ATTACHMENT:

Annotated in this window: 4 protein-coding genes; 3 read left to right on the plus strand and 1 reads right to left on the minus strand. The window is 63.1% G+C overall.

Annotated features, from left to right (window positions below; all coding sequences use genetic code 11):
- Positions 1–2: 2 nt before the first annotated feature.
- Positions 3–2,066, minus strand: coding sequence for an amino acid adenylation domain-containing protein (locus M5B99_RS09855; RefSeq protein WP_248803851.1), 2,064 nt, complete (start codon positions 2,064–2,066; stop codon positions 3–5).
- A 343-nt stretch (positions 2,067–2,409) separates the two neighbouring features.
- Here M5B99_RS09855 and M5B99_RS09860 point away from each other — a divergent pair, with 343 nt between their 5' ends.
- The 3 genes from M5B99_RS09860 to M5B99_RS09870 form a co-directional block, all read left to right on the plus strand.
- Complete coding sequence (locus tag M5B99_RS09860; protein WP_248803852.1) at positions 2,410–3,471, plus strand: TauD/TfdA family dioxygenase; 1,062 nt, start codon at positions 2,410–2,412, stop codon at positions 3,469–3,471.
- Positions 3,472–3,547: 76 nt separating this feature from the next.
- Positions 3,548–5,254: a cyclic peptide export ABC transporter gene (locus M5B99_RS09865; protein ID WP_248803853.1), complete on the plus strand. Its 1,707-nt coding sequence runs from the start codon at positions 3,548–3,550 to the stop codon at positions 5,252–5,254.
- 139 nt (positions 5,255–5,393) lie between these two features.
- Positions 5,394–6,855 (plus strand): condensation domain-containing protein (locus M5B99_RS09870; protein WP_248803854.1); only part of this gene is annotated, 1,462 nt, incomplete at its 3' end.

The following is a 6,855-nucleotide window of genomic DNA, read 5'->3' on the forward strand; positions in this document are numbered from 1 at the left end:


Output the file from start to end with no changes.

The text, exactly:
Annotated in this window: 4 protein-coding genes; 3 read left to right on the plus strand and 1 reads right to left on the minus strand. The window is 63.1% G+C overall.

Annotated features, from left to right (window positions below; all coding sequences use genetic code 11):
- Positions 1–2: 2 nt before the first annotated feature.
- Positions 3–2,066, minus strand: coding sequence for an amino acid adenylation domain-containing protein (locus M5B99_RS09855; RefSeq protein WP_248803851.1), 2,064 nt, complete (start codon positions 2,064–2,066; stop codon positions 3–5).
- A 343-nt stretch (positions 2,067–2,409) separates the two neighbouring features.
- Here M5B99_RS09855 and M5B99_RS09860 point away from each other — a divergent pair, with 343 nt between their 5' ends.
- The 3 genes from M5B99_RS09860 to M5B99_RS09870 form a co-directional block, all read left to right on the plus strand.
- Complete coding sequence (locus tag M5B99_RS09860; protein WP_248803852.1) at positions 2,410–3,471, plus strand: TauD/TfdA family dioxygenase; 1,062 nt, start codon at positions 2,410–2,412, stop codon at positions 3,469–3,471.
- Positions 3,472–3,547: 76 nt separating this feature from the next.
- Positions 3,548–5,254: a cyclic peptide export ABC transporter gene (locus M5B99_RS09865; protein ID WP_248803853.1), complete on the plus strand. Its 1,707-nt coding sequence runs from the start codon at positions 3,548–3,550 to the stop codon at positions 5,252–5,254.
- 139 nt (positions 5,255–5,393) lie between these two features.
- Positions 5,394–6,855 (plus strand): condensation domain-containing protein (locus M5B99_RS09870; protein WP_248803854.1); only part of this gene is annotated, 1,462 nt, incomplete at its 3' end.

The following is a 6,855-nucleotide window of genomic DNA, read 5'->3' on the forward strand; positions in this document are numbered from 1 at the left end: